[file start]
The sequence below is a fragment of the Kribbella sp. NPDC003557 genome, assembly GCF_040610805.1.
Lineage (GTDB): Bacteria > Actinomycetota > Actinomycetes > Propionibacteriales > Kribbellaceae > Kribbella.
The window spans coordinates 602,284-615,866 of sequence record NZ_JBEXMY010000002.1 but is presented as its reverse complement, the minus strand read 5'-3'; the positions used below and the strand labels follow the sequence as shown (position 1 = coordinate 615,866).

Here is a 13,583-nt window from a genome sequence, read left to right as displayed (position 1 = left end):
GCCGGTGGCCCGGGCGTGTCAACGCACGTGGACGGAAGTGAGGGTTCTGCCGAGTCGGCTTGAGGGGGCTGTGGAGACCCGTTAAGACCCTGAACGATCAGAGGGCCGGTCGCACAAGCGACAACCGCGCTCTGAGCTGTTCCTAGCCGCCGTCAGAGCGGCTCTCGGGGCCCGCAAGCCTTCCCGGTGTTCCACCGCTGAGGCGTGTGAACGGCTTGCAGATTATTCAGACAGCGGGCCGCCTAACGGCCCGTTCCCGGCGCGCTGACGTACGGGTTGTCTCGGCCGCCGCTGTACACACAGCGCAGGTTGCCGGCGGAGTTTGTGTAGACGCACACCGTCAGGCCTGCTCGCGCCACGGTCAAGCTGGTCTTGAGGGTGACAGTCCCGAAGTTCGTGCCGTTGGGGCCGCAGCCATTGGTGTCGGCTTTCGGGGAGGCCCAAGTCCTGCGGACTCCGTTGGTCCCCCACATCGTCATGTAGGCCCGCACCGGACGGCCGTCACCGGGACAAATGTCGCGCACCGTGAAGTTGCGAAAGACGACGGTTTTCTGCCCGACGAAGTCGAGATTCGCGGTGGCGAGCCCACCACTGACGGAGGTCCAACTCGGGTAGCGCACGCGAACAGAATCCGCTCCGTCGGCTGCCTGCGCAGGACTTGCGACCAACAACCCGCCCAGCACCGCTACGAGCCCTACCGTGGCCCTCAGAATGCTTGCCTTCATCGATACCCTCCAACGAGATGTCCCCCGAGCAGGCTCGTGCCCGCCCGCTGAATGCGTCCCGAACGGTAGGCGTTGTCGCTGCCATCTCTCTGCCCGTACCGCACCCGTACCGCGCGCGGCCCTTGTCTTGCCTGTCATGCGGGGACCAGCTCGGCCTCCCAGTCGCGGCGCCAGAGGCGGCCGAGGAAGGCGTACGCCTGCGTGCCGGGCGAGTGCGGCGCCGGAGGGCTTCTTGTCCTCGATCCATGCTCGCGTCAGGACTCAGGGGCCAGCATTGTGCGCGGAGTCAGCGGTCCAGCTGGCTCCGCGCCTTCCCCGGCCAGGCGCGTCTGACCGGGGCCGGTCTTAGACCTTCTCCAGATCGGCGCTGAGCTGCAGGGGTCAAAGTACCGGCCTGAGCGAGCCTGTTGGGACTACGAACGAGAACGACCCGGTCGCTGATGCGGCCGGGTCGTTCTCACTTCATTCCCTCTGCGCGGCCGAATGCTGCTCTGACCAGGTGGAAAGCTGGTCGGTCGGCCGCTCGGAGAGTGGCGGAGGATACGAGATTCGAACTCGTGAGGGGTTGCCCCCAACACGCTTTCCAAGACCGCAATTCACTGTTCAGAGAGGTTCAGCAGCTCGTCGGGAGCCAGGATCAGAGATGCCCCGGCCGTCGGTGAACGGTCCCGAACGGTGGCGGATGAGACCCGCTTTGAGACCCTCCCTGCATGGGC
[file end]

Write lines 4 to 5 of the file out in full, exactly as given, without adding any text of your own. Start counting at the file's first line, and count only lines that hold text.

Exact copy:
Here is a 13,583-nt window from a genome sequence, read left to right as displayed (position 1 = left end):
GCCGGTGGCCCGGGCGTGTCAACGCACGTGGACGGAAGTGAGGGTTCTGCCGAGTCGGCTTGAGGGGGCTGTGGAGACCCGTTAAGACCCTGAACGATCAGAGGGCCGGTCGCACAAGCGACAACCGCGCTCTGAGCTGTTCCTAGCCGCCGTCAGAGCGGCTCTCGGGGCCCGCAAGCCTTCCCGGTGTTCCACCGCTGAGGCGTGTGAACGGCTTGCAGATTATTCAGACAGCGGGCCGCCTAACGGCCCGTTCCCGGCGCGCTGACGTACGGGTTGTCTCGGCCGCCGCTGTACACACAGCGCAGGTTGCCGGCGGAGTTTGTGTAGACGCACACCGTCAGGCCTGCTCGCGCCACGGTCAAGCTGGTCTTGAGGGTGACAGTCCCGAAGTTCGTGCCGTTGGGGCCGCAGCCATTGGTGTCGGCTTTCGGGGAGGCCCAAGTCCTGCGGACTCCGTTGGTCCCCCACATCGTCATGTAGGCCCGCACCGGACGGCCGTCACCGGGACAAATGTCGCGCACCGTGAAGTTGCGAAAGACGACGGTTTTCTGCCCGACGAAGTCGAGATTCGCGGTGGCGAGCCCACCACTGACGGAGGTCCAACTCGGGTAGCGCACGCGAACAGAATCCGCTCCGTCGGCTGCCTGCGCAGGACTTGCGACCAACAACCCGCCCAGCACCGCTACGAGCCCTACCGTGGCCCTCAGAATGCTTGCCTTCATCGATACCCTCCAACGAGATGTCCCCCGAGCAGGCTCGTGCCCGCCCGCTGAATGCGTCCCGAACGGTAGGCGTTGTCGCTGCCATCTCTCTGCCCGTACCGCACCCGTACCGCGCGCGGCCCTTGTCTTGCCTGTCATGCGGGGACCAGCTCGGCCTCCCAGTCGCGGCGCCAGAGGCGGCCGAGGAAGGCGTACGCCTGCGTGCCGGGCGAGTGCGGCGCCGGAGGGCTTCTTGTCCTCGATCCATGCTCGCGTCAGGACTCAGGGGCCAGCATTGTGCGCGGAGTCAGCGGTCCAGCTGGCTCCGCGCCTTCCCCGGCCAGGCGCGTCTGACCGGGGCCGGTCTTAGACCTTCTCCAGATCGGCGCTGAGCTGCAGGGGTCAAAGTACCGGCCTGAGCGAGCCTGTTGGGACTACGAACGAGAACGACCCGGTCGCTGATGCGGCCGGGTCGTTCTCACTTCATTCCCTCTGCGCGGCCGAATGCTGCTCTGACCAGGTGGAAAGCTGGTCGGTCGGCCGCTCGGAGAGTGGCGGAGGATACGAGATTCGAACTCGTGAGGGGTTGCCCCCAACACGCTTTCCAAGACCGCAATTCACTGTTCAGAGAGGTTCAGCAGCTCGTCGGGAGCCAGGATCAGAGATGCCCCGGCCGTCGGTGAACGGTCCCGAACGGTGGCGGATGAGACCCGCTTTGAGACCCTCCCTGCATGGGC